Worst dengue outbreak in Sudan in over a decade
Sudan is facing the worst outbreak of dengue fever in more than a decade with over 1400 people having diagnosed with the disease. According to WHO, at least half of the country’s total 18 states have recorded dengue cases with nine deaths registered till now, including one child. The World Health Organization has suspected that the true case numbers could be much higher.
Dr Muntasir Osman, the director general of emergencies at the federal ministry of health, said, “2022 had seen the largest spread of the fever geographically in the history of the country with 1,430 cases registered.” Blaming heavy rains causing floods as a result of global rising temperatures, Osman said, “For economic reasons the country has lost many essential jobs in terms of preventive medicines. We no longer have the staff that used to work in observational health or workers who used to prepare things before a problem could happen.”
Nima Saeed Abid, WHO’s chief in Sudan has stressed that the number might just be the tip of an iceberg. “Some [people] present with mild cases, others consult traditional healers or just rely on home remedies and therefore do not report to the health facilities. What are reported to the health facilities are the most severe cases that require admission or medical care,” he said.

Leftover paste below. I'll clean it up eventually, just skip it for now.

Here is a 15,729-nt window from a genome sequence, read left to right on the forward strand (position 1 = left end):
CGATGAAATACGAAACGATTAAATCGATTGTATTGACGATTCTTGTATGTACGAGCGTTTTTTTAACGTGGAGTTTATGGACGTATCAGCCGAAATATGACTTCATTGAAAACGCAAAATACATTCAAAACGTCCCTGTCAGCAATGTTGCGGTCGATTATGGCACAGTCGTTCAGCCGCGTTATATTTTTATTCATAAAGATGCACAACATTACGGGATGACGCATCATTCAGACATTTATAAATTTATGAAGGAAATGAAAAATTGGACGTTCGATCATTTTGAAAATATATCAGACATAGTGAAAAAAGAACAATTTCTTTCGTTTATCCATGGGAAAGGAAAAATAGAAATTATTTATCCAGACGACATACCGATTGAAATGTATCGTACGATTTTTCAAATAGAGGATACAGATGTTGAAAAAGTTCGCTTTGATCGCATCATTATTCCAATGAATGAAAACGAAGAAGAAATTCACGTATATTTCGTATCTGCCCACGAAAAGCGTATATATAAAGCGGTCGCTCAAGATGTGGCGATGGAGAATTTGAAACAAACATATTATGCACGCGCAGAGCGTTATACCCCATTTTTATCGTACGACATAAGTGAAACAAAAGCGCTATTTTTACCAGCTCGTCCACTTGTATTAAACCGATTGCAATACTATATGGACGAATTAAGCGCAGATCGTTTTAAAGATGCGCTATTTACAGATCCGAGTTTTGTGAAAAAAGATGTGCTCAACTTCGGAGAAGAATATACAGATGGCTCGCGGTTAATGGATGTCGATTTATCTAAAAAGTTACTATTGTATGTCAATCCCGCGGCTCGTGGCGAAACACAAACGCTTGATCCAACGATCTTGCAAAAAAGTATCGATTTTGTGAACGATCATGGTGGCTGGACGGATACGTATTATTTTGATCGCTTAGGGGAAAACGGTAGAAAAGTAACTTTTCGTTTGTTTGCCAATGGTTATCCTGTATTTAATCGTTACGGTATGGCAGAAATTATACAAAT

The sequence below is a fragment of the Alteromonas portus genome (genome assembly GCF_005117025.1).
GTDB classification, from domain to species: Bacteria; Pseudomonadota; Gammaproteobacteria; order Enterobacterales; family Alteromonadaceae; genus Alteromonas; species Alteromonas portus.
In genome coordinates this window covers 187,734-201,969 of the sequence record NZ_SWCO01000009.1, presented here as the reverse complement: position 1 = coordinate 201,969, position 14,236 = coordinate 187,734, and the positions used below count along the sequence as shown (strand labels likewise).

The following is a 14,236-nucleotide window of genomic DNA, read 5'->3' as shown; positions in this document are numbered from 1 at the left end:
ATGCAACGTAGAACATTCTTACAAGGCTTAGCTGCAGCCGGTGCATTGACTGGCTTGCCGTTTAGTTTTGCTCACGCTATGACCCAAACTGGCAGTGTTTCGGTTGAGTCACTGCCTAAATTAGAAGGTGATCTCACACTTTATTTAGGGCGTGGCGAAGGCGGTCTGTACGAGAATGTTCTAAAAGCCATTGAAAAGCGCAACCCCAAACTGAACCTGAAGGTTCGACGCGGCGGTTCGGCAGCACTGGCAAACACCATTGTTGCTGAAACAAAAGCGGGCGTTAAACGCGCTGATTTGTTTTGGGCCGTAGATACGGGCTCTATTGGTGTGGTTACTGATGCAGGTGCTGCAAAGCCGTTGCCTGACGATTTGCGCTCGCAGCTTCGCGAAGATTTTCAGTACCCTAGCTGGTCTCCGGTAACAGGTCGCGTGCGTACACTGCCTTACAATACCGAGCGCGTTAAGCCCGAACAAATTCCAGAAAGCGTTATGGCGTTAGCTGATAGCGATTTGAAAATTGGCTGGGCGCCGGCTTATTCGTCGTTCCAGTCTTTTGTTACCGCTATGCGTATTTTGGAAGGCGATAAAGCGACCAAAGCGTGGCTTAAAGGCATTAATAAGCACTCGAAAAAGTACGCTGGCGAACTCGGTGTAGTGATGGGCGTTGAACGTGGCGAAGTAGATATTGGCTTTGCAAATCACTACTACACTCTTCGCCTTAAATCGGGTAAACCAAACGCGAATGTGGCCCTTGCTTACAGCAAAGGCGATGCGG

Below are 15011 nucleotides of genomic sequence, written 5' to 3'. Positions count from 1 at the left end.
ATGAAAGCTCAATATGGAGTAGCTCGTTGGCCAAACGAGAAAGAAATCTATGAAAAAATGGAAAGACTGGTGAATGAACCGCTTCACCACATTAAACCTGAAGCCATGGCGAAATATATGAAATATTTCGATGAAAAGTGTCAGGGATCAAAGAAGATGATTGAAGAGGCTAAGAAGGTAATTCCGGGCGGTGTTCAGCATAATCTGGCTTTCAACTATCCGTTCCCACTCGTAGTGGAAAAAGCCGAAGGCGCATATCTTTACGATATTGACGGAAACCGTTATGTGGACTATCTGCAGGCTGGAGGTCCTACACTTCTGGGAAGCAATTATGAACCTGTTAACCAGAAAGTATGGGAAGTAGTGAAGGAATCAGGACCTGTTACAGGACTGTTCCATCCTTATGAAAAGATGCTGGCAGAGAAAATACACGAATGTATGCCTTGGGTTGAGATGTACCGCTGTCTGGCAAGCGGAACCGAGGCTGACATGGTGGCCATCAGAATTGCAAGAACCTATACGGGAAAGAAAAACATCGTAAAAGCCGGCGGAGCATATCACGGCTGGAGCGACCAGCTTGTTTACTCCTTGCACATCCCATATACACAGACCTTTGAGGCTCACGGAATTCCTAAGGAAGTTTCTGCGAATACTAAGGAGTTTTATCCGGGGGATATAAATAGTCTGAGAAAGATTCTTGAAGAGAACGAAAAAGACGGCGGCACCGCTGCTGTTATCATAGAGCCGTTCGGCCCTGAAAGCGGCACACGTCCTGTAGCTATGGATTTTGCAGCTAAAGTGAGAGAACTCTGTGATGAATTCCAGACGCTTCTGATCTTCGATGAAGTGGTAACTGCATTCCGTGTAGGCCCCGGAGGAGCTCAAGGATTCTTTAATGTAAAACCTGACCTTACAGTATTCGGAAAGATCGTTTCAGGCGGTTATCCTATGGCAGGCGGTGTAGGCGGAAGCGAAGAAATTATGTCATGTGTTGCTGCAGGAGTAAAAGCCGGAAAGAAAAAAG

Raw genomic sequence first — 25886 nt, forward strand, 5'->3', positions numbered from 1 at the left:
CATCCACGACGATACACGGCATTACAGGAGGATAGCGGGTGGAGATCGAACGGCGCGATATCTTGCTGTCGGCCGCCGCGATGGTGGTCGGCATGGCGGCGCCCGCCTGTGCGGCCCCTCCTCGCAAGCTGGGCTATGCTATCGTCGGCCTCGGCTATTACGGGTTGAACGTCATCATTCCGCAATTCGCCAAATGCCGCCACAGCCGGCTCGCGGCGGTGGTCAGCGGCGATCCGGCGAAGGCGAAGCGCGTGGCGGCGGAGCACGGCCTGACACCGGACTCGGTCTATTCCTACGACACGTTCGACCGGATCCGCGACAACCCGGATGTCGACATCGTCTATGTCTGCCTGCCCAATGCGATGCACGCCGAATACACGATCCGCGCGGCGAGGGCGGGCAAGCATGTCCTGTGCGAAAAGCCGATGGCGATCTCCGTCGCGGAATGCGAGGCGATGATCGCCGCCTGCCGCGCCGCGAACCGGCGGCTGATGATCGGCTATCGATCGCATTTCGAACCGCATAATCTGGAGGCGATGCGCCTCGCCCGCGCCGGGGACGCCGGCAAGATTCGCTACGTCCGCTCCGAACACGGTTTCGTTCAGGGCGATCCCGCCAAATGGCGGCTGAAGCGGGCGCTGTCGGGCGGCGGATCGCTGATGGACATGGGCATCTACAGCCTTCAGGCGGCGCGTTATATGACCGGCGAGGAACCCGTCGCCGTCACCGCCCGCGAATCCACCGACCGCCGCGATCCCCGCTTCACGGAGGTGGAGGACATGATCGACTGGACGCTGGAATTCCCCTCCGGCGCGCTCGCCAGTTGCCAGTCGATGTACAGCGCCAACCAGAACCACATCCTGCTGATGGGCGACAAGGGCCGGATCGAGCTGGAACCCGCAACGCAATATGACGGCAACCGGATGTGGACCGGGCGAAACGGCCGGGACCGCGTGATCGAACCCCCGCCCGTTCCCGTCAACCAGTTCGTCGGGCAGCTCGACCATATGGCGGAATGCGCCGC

The military coup in Sudan in last October has further complicated the situation in the African country due to political chaos. The lack of adequate health aid and facilities along with rising food prices are further complicating the situation for Sudanese people.
Sharing her experience at home where she had to keep her child with dengue at home, Dr Ibtihal Ibrahim, of the ministry of health in North Kordofan said, “It’s not only my child, my entire neighbourhood is full of sick people with the fever, but they stayed at home to get natural remedies and some of them got drugs by themselves. They are treating themselves.” Lack of adequate medical facilities and soaring medicine prices aren’t making situation any easier for the people. “I bought drips for my son with 3,500 Sudanese pounds (£5.20), which, just a few weeks ago, were only 600 pounds (90p).”